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This is not a test, this is a summer camp - part #2

This is the second part of the story about setting up a live remote coding workshop in the midst of an economic downturn. Part one is about the circumstances that led to all this, you can read it here. Part two is about how we've rocked the workshop itself and about the feedback we've received after.

When I started reading the responses from the eight participants of the Data Engineering Summer Camp to the feedback questionnaire I've shared with them right after the workshop, the feeling this whole situation sparked in me reminded me of the effect named after the 1950 Jidaigeki crime movie Rashomon by Akira Kurosawa. Karl G. Heider used the term "The Rashomon Principle" to refer to the effect of the subjectivity of perception on recollection, by which observers of an event are able to produce substantially different but equally plausible accounts of it. Even though the ten of us (including Daniel and myself) were not external observers of the Summer Camp but active participants of the event, when putting these ten individual recollections next to each other the data becomes a physical manifestation of this particular gestalt.

My point: whoever is reading this should keep in mind that this summary is inherently biased and there is no one correct interpretation of the event in question. What I am looking for are shared patterns in the multitude of witness perspectives involved that indicate a direction for the path to our own improvement.

But then you see a tweet like this from one of our happy students and you instantly forget about the semi-scientific approach you were about to force upon yourself:

Source: Flávio Clésio's twitter (saved version), @soobrosa is Daniel's twitter handle.

First, let's go back to where we left off the last time.

The Data Engineering Summer Camp

Quick recap: between the 18-22nd May (Monday-Friday) we've held the first Summer Camp by Pipeline Academy with eight participants in the virtual classroom. The purpose was supporting people and businesses by teaching them a valuable competence through a hands-on project and learning about our own areas of improvement through the process.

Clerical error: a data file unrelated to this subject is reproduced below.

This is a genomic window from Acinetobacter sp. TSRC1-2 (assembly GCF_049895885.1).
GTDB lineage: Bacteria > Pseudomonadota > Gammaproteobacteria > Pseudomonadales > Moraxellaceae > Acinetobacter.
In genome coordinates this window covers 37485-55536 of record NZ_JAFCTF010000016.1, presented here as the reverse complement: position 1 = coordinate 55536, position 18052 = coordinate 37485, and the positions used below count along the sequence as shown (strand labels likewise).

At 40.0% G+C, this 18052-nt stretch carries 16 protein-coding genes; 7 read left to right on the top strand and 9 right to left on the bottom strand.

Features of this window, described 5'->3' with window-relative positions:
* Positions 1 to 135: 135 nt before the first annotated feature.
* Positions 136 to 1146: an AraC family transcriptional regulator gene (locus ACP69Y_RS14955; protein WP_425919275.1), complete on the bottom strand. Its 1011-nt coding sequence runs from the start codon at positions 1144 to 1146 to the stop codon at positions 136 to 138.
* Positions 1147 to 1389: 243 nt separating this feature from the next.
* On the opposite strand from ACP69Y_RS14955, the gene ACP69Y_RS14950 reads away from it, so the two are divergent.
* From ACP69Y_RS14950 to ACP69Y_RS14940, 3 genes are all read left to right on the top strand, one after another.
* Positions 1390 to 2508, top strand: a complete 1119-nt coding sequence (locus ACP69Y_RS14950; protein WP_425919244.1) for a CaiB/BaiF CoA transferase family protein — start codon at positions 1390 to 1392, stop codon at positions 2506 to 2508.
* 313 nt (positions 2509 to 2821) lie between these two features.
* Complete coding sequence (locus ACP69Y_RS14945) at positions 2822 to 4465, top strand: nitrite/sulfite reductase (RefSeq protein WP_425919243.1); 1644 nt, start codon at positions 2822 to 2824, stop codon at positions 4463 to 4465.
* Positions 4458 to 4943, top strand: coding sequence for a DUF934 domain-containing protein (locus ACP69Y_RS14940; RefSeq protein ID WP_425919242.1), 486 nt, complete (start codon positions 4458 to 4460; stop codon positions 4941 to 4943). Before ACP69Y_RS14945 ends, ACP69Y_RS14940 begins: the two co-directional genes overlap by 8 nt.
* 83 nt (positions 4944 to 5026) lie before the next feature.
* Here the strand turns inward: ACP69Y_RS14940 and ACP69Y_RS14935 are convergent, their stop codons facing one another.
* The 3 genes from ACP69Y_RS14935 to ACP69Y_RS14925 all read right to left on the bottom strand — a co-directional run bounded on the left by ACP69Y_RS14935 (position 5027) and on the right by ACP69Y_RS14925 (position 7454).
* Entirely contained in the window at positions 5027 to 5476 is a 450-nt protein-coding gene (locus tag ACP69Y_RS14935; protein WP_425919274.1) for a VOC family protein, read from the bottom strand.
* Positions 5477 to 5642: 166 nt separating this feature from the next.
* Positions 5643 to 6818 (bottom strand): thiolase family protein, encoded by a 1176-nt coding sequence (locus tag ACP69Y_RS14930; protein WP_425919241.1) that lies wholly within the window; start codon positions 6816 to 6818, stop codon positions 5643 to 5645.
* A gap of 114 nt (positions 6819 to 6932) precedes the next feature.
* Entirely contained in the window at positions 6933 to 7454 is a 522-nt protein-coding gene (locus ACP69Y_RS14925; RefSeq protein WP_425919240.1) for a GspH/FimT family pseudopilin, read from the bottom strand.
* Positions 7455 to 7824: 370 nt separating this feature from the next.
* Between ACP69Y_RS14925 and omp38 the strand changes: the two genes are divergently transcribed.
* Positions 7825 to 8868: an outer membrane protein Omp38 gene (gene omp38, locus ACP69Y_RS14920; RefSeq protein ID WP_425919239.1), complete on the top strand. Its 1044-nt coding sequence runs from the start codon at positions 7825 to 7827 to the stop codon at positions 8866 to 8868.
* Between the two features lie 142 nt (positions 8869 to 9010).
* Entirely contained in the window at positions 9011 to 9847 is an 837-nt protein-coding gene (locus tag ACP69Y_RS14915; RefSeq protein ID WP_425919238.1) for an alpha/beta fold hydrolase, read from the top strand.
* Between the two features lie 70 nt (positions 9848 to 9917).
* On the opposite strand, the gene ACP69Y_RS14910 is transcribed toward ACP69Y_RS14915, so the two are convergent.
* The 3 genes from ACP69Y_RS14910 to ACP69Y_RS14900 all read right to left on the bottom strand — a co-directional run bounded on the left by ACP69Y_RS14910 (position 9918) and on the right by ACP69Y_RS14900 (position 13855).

The agenda was designed to cover the most important building blocks of setting up a simple data product: an introduction to data engineering, ETL basics, some SQL and deployment. Since we prefer actual building to just talking about building, the decision to focus on real implementation was quickly made. The below schedule reflects this attempt with 2.5 days of classroom experience aka 'campsite' (frontal teaching, live coding, group discussions, presentations and demos, Q&A) and 2.5 days of individual or team adventures (in duos) for implementing the data pipeline.

The week before the workshop the participants received homework. At first glance, the task was fairly simple and straightforward, but it included some challenges that could be solved in various ways, depending on what tools and methods a student prefers. Imagine you're asked to travel from point A to point B within a city: there are plenty of alternative ways of completing the task picking different routes, means of transportation, and the chosen way serves as a testament to the preferences and skillset of the traveler. We used this dry run to get a better understanding of what our cohort is comfortable with vs. what topics we need to put more emphasis on to achieve the desired outcome for the week.

The first morning was about getting familiar with each other, some chit-chat about our daily routines during corona and our different experiences with working with data. We've moved on to discussing what data engineering is and how the skills that make a data engineer relate to the participants' individual skillset. Here's an example: a data scientist usually has more advanced mathematical know-how than a frontend engineer, but the latter is likely to have seen or written more maintainable code (especially collaboratively in larger teams). The afternoon was spent with an overview of ETL procedures (extract, transform, load).